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Felicia Nimue Ackerman: Broken ribs worse than death? | This New England Blog | providencejournal.com | The Providence Journal: What if sick, old people want to prolong life? -
Stephen Mack #TeamMomo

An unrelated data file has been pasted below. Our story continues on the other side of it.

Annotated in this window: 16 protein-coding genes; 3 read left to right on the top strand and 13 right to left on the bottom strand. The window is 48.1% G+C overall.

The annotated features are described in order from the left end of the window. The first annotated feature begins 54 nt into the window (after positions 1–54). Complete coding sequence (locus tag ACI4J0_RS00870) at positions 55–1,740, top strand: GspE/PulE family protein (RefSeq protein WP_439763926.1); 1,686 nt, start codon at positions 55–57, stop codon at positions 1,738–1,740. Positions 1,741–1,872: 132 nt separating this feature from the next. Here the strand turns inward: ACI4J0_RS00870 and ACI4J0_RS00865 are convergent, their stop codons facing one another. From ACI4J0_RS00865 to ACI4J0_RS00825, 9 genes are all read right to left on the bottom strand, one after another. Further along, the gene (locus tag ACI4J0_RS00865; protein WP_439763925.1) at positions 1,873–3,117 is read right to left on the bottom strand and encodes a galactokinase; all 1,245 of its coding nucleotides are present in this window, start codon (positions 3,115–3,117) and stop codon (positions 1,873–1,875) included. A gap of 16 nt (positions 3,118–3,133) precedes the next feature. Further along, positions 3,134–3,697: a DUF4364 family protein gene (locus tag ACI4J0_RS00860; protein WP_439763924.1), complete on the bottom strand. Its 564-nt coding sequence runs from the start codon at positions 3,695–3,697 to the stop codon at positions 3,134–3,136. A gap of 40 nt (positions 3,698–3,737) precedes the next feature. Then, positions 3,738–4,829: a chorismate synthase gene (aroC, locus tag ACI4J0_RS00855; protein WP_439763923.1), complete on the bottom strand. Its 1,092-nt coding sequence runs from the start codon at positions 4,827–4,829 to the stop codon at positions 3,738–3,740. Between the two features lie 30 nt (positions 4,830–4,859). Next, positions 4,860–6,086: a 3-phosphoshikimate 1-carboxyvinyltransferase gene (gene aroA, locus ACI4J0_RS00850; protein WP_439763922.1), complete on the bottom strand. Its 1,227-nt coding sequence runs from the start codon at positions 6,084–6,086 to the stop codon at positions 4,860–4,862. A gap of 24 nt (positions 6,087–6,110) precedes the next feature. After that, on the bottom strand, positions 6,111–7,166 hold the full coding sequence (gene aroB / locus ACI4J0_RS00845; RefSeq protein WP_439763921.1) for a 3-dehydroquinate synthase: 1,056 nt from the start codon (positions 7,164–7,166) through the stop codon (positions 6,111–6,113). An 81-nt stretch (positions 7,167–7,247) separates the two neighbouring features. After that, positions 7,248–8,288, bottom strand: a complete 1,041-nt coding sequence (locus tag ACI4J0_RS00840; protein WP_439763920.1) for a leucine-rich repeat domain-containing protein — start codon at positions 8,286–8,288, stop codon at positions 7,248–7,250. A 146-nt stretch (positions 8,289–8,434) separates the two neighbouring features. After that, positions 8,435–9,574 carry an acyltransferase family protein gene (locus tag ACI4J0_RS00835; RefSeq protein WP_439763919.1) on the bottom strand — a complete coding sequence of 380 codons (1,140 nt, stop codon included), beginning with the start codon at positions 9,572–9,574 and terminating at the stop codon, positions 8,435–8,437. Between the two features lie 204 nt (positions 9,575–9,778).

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"In a New York Times column last summer, the late Dudley Clendinen, who suffered from Lou Gehrig's disease, wrote that Americans "don't talk about how to die." We don't? For years, Americans have been discussing how to die. Most of this discussion exalts hospice care and deplores aggressive life-prolonging medical treatment - often in a manner reminiscent of the "Four legs good, two legs bad" slogan of Orwell's "Animal Farm." Consider "The Long Goodbye," Joe Klein's cover story in the June 11 issue of Time. The cover says: "How to Die: What I Learned from the Last Days of My Mom and Dad." You can learn plenty from Klein's story. You can learn about the opposition faced by sick old people who want to prolong their lives. Klein decries "unnecessary expenditures." Here is his account of one expenditure that he considers unnecessary. "At the age of 80, my mother insisted on having a heart-valve operation to fix a murmur she'd had since birth. 'It's getting worse,' she said. ''I'm feeling more tired than I used to.' " Klein says the operation cost over $100,000. He says Medicare paid for it. He does not say whether it relieved his mother's symptoms or prolonged her life, although elsewhere his article indicates that she lived into her 90s. Klein's omission suggests that he considers the medical effect of the operation irrelevant to whether it was worth the expense. But should we begrudge an operation that offers significant benefits? Aren't there more humane ways to alleviate our country's financial woes? Like most writers addressing this subject, Klein blames his mother's "unnecessary" operation on fee-for-service medicine. He extols the system of Pennsylvania's Geisinger medical organization, where "doctors are paid salaries and outcomes-based performance bonuses rather than by the services they perform." Moreover, if Geisinger doctors "can improve service while cutting Medicare costs, [they] get to keep a portion of the savings." This arrangement obviously provides a...
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